This past winter I was thinking of story ideas when I remembered my seventh grade music project. I was obsessed with professional wrestling — so nothing much has changed! — and I wanted to incorporate rock and wrestling into my classroom.
The 1986-87 school year was filled with musical genius from the major wrestling companies. The AWA had a corny rap song out for its Wrestlerock ’86 show. Nothing burned my retinas like “Big” Scott Hall and Curt Hennig spewing rhymes while getting out of a pool in pSeedos. Or Verne Gagne trying to be hip and current while moving in a hurky jerky manner where he proclaimed he “had the urge to do the Wrestlerock Rumble.” I don’t know what that is but I didn’t need to see it (but if you never have, YouTube delivers!).
Thankfully, the WWF put out a wonderfully kooky album of its own known simply as The Wrestling Album. It was a fun attempt at singing by the stars of the WWF and I got to listen to my favourite, “Rowdy” Roddy Piper, belt out a song called “For Everybody.”
After all these years, my memory has become a little foggy about the details of the project as well as the name of the teacher who let me bring wrestling themed music in to the class. So I went to Facebook to contact my two old chums from that Grade 7 year: Ryan MacNally and Brad Arsenault. Over the years I had lost touch with Ryan, while Brad and I had remained great friends.
I sent a message to the guys asking them if they remembered the song that I had presented or the name of the teacher. We all agreed that I did do a wrestling themed project and we did agree that the teacher was a perky, excitable, “everything is awesome” first-year educator … but we couldn’t remember her name or the song.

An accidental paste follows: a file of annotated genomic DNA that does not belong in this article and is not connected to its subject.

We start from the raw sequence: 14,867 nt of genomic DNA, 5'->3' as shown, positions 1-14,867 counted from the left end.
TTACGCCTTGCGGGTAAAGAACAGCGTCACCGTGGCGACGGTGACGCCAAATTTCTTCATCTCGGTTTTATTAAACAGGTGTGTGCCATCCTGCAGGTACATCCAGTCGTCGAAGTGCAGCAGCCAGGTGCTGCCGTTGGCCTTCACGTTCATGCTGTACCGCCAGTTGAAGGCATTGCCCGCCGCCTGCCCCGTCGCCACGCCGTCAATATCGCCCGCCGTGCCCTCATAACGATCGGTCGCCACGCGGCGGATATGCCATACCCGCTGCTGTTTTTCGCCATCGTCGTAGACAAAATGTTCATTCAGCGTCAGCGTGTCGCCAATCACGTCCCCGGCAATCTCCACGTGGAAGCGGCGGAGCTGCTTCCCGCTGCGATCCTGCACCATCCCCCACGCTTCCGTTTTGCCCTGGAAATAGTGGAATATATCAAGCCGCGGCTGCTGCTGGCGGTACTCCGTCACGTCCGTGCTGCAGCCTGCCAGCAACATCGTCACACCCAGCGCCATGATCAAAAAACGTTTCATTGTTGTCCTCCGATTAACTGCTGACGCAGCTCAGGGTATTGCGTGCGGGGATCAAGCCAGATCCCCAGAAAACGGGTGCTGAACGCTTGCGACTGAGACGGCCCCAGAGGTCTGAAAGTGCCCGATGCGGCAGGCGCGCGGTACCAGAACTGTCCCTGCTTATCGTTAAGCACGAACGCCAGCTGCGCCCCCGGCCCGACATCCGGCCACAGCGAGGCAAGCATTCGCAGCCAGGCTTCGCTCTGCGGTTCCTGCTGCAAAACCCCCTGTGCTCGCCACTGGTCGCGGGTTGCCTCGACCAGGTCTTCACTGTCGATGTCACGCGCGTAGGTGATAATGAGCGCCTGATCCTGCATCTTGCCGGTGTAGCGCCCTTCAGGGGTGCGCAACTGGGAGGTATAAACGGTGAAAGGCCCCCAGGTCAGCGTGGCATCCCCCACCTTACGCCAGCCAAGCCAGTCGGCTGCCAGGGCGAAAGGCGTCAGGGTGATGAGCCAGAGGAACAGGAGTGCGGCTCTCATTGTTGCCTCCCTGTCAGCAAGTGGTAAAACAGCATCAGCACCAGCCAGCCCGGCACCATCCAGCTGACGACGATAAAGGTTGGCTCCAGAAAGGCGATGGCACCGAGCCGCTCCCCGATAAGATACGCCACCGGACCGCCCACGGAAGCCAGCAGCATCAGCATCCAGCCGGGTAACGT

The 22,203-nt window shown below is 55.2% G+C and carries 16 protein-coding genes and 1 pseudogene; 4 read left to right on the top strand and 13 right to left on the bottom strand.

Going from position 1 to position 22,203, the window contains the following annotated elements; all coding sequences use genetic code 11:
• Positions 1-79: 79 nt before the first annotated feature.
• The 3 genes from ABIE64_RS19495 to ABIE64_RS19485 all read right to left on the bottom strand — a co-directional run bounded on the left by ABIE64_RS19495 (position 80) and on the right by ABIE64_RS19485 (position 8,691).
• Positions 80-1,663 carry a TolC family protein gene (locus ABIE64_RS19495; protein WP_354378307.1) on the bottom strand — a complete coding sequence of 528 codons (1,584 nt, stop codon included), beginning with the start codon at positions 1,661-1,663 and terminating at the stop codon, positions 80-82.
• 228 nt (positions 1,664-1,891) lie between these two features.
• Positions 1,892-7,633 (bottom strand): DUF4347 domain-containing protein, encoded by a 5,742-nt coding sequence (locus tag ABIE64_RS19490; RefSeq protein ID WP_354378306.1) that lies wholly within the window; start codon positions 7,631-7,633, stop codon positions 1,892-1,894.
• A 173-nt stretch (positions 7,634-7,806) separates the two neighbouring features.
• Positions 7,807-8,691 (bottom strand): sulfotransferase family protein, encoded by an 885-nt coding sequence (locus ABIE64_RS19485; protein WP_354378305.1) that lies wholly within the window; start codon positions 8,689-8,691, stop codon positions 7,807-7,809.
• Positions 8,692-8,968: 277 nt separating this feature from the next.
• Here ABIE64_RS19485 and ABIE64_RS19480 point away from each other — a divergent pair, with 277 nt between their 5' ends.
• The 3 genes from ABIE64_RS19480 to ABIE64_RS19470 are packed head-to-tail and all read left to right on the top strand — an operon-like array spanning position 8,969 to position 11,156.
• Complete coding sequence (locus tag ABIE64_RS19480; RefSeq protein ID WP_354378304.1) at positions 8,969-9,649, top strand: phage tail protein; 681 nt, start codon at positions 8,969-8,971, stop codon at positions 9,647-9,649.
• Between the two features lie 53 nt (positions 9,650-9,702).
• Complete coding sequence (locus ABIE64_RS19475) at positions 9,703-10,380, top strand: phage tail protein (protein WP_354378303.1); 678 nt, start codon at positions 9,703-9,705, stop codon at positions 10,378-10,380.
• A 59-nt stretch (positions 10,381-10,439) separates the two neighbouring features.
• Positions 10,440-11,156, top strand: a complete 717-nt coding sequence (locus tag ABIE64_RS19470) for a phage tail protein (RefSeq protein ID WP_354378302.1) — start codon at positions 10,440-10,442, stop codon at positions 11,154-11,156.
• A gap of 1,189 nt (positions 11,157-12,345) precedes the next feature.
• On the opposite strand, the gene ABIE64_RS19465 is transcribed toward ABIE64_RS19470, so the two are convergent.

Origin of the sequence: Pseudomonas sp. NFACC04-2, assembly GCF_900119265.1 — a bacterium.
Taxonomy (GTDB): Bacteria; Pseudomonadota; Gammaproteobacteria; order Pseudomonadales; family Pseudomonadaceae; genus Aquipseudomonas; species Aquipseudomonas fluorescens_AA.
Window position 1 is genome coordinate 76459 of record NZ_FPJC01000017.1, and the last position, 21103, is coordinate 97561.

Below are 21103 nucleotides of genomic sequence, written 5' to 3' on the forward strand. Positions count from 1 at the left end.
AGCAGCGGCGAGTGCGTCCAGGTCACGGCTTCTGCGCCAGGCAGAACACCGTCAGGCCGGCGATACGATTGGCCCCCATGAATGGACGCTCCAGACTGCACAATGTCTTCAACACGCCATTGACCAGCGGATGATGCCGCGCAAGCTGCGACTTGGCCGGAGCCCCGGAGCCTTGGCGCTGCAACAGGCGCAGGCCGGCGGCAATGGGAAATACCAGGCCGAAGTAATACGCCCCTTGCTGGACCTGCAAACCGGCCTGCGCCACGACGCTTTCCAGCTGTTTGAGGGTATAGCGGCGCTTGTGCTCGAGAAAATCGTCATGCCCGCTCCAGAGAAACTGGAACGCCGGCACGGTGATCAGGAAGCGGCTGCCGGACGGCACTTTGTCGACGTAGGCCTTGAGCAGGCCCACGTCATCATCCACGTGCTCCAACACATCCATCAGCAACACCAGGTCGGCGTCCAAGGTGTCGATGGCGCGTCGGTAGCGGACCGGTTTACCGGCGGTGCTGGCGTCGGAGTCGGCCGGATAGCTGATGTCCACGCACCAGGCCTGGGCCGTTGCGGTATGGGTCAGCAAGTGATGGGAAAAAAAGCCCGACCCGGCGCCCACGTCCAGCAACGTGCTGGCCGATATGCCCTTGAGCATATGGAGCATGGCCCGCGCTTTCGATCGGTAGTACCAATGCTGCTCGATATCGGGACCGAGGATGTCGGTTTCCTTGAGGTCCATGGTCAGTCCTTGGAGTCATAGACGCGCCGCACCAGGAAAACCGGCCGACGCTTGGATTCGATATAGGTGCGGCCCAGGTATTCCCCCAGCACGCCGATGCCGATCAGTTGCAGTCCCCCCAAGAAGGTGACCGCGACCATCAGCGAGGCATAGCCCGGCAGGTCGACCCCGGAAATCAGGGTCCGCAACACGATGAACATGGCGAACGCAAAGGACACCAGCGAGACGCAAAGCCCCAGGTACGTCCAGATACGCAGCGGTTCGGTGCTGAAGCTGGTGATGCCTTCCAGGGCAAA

A few weeks later Ryan contacted me to ask me if I had a copy of The Wrestling Album. I told him I had bought the cassette when I was a kid, which came in an album-sized cover, but I had lost the tape. The next week Ryan told me he picked up The Wrestling Album for a handshake at a local flea market and it was mine.
When I went to Ryan’s home in St. Catharines, Ontario, I brought along a six-pack of beer for us to share. We sat at his dining room table, drank beers and caught up. It was great getting to know him again and he was a super guy. His wife was also a lot of fun to be around. Ryan gifted me the cassette of The Wrestling Album and now my collection was once again complete. I suggested that Ryan and his wife come over to my house in Niagara Falls in the summer when Brad and his wife Michelle would be visiting from Australia.
A few months later we set up the plans to have them come over for dinner and the three couples had a great time. We drank way too much wine and beer and ate great food. On the table was The Wrestling Album and we talked about the old days of watching wrestling. How we used to wrestle at recess and teachers didn’t seem to care. I was in a tag team known as the Demolizers and Ryan was our manager Mr. Sushi. Brad regaled us with stories about spending a day with Kevin Owens and Luke Harper in Sydney.
At the end of the night the three old friends took a picture with album that brought us back together. It is funny how things happen. It was a great time and I hope we can have more great nights drinking beer, talking wrestling and reliving old times.
Caleb Smith still gets a smile on his face when he watches the video for “Land of 1000 Dances,” which featured the top talent of the WWF at the time. He also finds it interesting that Curt Hennig put out a country song called “Rap is Crap.” Maybe the “Wrestlerock Rumble” ruined his love of rap?